By: Robert Carr & Tim Harrington
Explore Florida’s everglades, its history, the native tribes that called it home, and the fight to preserve the grassy wetlands documented through a collection of images.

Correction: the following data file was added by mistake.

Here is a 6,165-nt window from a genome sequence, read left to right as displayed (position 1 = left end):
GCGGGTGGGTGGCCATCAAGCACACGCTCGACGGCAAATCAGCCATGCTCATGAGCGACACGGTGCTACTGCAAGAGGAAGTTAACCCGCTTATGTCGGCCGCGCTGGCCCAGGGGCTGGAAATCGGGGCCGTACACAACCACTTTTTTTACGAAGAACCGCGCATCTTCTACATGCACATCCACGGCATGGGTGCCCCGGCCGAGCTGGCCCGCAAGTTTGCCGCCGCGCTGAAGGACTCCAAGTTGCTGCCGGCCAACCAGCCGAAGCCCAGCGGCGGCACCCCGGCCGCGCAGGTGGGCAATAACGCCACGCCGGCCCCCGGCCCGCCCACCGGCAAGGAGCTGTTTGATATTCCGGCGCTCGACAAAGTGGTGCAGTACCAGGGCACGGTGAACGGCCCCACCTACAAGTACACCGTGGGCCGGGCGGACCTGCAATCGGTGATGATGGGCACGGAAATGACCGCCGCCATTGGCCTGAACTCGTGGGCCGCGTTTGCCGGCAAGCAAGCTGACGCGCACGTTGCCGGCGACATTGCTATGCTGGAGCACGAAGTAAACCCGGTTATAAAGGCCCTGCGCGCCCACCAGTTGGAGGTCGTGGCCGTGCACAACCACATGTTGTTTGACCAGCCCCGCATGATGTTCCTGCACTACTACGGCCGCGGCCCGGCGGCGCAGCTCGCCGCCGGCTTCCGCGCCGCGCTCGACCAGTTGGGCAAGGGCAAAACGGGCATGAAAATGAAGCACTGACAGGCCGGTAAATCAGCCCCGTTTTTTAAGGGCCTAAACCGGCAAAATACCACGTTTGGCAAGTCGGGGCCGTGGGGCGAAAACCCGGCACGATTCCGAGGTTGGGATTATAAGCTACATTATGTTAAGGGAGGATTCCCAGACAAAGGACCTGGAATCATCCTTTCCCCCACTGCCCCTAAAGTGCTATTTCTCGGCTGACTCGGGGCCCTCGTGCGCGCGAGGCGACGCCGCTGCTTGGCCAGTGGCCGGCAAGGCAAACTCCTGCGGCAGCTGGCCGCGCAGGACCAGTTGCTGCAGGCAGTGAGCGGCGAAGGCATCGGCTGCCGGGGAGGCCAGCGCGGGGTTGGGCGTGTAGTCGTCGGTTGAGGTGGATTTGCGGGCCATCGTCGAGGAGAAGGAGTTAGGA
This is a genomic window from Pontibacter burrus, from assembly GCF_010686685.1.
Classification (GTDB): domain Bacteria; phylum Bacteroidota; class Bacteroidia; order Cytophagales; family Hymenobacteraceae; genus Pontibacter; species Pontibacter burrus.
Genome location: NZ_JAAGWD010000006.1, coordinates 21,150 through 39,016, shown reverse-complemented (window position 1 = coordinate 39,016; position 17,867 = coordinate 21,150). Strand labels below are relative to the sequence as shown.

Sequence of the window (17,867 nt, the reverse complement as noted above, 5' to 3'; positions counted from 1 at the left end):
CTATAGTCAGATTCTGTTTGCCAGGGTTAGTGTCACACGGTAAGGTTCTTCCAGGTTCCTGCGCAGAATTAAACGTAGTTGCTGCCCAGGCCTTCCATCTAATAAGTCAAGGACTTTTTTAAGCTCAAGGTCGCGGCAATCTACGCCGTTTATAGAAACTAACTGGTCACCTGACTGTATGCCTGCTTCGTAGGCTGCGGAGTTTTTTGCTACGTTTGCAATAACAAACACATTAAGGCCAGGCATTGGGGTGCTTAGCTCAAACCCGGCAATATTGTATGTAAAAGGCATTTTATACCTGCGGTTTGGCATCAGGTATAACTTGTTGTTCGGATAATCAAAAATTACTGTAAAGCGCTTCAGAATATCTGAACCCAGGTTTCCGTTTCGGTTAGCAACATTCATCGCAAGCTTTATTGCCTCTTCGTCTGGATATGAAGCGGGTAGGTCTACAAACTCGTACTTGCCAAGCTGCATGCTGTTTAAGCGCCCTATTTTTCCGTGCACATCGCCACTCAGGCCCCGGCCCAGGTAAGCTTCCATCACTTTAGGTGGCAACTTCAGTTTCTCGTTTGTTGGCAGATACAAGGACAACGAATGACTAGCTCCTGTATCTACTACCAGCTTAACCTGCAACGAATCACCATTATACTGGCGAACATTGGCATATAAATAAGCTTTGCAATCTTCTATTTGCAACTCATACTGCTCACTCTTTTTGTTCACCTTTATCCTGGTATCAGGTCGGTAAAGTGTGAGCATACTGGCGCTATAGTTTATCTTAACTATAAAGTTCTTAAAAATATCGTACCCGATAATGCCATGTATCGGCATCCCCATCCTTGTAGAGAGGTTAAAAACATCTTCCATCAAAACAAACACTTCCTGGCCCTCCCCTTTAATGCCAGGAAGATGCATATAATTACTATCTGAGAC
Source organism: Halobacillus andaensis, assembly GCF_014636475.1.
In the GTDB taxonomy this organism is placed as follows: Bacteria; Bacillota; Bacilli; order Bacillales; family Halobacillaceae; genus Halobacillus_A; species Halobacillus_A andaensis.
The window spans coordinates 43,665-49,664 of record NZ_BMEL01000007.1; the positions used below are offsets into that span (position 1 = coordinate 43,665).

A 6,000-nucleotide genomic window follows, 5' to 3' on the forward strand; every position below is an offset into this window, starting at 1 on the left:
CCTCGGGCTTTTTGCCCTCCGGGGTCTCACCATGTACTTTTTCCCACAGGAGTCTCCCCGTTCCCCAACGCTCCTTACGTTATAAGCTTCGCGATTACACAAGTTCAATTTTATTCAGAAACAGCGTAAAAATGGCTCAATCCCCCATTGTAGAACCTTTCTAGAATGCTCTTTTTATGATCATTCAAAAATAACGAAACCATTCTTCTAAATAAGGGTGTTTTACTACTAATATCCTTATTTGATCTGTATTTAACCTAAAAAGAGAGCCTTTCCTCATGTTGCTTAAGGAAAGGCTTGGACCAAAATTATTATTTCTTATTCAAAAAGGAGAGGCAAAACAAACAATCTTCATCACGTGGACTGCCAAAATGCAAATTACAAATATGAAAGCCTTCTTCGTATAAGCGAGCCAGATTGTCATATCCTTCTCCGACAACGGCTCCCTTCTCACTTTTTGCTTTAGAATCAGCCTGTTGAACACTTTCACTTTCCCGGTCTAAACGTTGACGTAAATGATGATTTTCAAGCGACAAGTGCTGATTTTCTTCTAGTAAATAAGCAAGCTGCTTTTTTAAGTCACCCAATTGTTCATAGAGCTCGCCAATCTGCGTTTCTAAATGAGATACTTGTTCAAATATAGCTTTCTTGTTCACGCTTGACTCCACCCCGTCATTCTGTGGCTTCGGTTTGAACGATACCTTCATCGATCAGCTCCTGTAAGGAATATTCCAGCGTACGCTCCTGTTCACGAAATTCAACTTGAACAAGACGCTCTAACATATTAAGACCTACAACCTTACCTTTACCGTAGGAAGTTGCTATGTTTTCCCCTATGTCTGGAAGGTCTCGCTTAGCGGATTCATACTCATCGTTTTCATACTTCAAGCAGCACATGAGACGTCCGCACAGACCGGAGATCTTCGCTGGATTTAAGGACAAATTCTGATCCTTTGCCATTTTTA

The Everglades once blanketed a quarter of Florida. Stretching from Lake Okeechobee to Florida Bay, its saw grass prairies, mangrove swamps, and hammocks were home to a profusion of animals, plants, and prehistoric Native Americans, as well as Seminoles, Miccosukees, and Gladesmen of historic times. In 1904, Napoleon Bonaparte Broward ran for Florida governor with the political platform of creating farmland by dredging the Everglades and spilling its water into the ocean. By 1914, this spectacular natural feature was on the verge of destruction, and environmentalist May Mann Jennings led a grassroots movement to preserve Royal Palm Hammock. In the 1930s, Ernest Coe and Marjory Stoneman Douglas fought to preserve a larger area, culminating in the creation of Everglades National Park in 1947.